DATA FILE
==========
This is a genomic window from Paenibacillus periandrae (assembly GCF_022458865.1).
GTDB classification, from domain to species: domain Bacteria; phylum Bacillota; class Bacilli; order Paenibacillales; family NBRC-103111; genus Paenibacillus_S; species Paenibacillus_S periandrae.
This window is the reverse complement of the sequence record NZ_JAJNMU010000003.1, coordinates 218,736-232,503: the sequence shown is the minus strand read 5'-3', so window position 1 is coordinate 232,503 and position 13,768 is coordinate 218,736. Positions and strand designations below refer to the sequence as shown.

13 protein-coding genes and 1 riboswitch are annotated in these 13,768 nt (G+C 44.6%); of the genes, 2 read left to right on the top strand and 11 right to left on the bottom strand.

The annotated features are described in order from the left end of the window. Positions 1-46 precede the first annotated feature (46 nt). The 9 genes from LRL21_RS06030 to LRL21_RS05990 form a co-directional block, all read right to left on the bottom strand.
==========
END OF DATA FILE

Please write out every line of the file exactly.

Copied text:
This is a genomic window from Paenibacillus periandrae (assembly GCF_022458865.1).
GTDB classification, from domain to species: domain Bacteria; phylum Bacillota; class Bacilli; order Paenibacillales; family NBRC-103111; genus Paenibacillus_S; species Paenibacillus_S periandrae.
This window is the reverse complement of the sequence record NZ_JAJNMU010000003.1, coordinates 218,736-232,503: the sequence shown is the minus strand read 5'-3', so window position 1 is coordinate 232,503 and position 13,768 is coordinate 218,736. Positions and strand designations below refer to the sequence as shown.

13 protein-coding genes and 1 riboswitch are annotated in these 13,768 nt (G+C 44.6%); of the genes, 2 read left to right on the top strand and 11 right to left on the bottom strand.

The annotated features are described in order from the left end of the window. Positions 1-46 precede the first annotated feature (46 nt). The 9 genes from LRL21_RS06030 to LRL21_RS05990 form a co-directional block, all read right to left on the bottom strand.